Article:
Co-Parents: Could Nesting Work for You?

A white house with red trim with a white fence, yard, and autumnal trees surrounding.

Children of divorced parents typically divide their time between each parent’s home. “Nesting,” sometimes called birdnesting, represents a fairly new approach to co-parenting. The child remains in one home (the family “nest”), and the parents take turns rotating in and out of the home.

Would nesting work for you? Nesting requires an enormous amount of trust and respect, a commitment to privacy, and good communication between exes. It’s important to weigh all the pluses and minuses before making it official as part of your Parenting Plan.


Stability: Maintaining a secure and familiar home for the child is the biggest upside of the nesting arrangement. Letting kids stay in the same home, neighborhood and school, near their friends, can reduce stress and help them adjust when parents split up.

Affordability: In an era of high real estate prices, it might not be practical for the spouse who moves out to get a suitable home within a reasonable distance. Or it may not make financial sense to sell the house upon a separation or divorce.

Logistics: Using the original home as the family “nest” cuts down on time spent shuttling the kids between homes, school, playdates and extracurricular activities. Children don’t risk missing out on homework, playtime or piano lessons because they forgot something at the other parent’s home – everything related to the child stays in the same physical location.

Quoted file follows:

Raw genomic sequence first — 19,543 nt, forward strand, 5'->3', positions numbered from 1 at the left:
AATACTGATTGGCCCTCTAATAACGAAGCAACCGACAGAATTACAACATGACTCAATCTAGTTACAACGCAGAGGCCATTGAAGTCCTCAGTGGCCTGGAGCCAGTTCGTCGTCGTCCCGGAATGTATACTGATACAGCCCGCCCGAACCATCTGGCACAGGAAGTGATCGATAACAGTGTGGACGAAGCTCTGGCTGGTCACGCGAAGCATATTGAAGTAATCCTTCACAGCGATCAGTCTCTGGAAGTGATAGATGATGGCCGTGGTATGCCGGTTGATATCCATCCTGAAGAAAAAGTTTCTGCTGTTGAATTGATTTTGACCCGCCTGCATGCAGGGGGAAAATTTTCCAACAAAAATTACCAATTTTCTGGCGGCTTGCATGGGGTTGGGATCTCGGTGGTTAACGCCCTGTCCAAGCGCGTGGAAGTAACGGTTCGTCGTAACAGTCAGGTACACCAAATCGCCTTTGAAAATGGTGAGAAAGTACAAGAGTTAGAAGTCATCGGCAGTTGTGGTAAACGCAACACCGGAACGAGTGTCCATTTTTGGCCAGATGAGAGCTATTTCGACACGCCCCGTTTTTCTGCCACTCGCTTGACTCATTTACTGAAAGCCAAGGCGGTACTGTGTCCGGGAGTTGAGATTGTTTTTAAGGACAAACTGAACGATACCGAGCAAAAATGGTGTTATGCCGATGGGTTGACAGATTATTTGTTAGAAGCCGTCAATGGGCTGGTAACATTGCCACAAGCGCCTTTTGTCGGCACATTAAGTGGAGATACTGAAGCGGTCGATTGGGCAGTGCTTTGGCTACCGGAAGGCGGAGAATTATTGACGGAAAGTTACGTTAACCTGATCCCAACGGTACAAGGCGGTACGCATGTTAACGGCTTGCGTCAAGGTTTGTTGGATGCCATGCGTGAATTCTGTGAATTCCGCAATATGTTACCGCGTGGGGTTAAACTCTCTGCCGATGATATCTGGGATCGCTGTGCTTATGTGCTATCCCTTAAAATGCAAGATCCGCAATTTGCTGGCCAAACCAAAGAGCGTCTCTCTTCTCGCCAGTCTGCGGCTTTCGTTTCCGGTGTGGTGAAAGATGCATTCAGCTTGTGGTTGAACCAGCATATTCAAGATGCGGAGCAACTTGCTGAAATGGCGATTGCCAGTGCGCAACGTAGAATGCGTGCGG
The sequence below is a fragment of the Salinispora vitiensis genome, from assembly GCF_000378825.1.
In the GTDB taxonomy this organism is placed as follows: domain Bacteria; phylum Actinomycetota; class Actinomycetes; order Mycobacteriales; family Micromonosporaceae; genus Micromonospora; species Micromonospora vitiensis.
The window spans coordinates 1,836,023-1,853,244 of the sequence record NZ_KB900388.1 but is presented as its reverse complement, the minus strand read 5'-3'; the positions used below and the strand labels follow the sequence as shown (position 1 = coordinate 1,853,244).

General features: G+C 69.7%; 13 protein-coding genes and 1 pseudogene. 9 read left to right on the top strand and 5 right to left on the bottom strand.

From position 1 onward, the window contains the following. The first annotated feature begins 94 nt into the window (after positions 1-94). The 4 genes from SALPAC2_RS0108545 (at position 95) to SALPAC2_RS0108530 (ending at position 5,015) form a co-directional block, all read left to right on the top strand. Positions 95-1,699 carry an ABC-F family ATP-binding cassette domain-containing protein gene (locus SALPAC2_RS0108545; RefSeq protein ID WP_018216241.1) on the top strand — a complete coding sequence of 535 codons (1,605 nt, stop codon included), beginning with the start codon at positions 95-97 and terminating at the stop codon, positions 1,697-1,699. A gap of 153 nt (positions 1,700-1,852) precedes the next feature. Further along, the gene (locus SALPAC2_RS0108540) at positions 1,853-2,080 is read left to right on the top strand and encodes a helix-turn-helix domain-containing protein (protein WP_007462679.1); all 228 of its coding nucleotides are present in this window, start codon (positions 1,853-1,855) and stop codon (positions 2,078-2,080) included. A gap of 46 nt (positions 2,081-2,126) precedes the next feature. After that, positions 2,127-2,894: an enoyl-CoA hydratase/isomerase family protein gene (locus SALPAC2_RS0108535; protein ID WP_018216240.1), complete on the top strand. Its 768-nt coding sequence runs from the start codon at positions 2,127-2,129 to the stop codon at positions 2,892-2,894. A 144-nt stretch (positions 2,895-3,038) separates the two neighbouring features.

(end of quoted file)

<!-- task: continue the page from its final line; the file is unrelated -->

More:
Less privacy: Divorced co-parents must be on good terms for the nesting arrangement to work. Both must respect that they lead separate lives aside from their children. Unlike maintaining completely separate households, the adults usually keep some clothes and personal items in the family home. There’s always a risk of accidentally leaving something behind that you’d rather your ex not see.

Domestic Strife: Housekeeping rules are a necessity to keep the shared home running smoothly. This includes mutual responsibility for doing laundry, buying groceries, tidying up, mowing the yard, and so forth. If one former spouse is chronically messy and the other is a neat-freak, hiring a housekeeper may help keep the peace. Divorced couples will also need to work out (in writing) how they will handle the rent or mortgage and shared upkeep on the home in case the roof leaks or the washing machine dies.

Complexity: If co-parents take turns living in the family nest, where do they each reside the rest of the time? For some there’s an easy answer, such as each getting their own apartment or staying with a family member or friend. For others, the cost of maintaining potentially two separate residences while sharing responsibility for upkeep of the nest is too big a burden. Or they may wish to make a fresh start.

Nesting co-parents should keep in mind that the needs and wants for creating the nesting arrangement change over time. Kids grow up, attend new schools, etc. One or both parents could become romantically involved with new partners, change jobs, or face health challenges. Former spouses may simply want more space to lead their own lives. In every nesting arrangement, the day will come where it is no longer necessary or desirable, and each must move on.  In our experience, nesting works best when it is a short-term arrangement as the drawbacks typically outweigh the benefits.  But, every family is unique and nesting might be the best option for your family.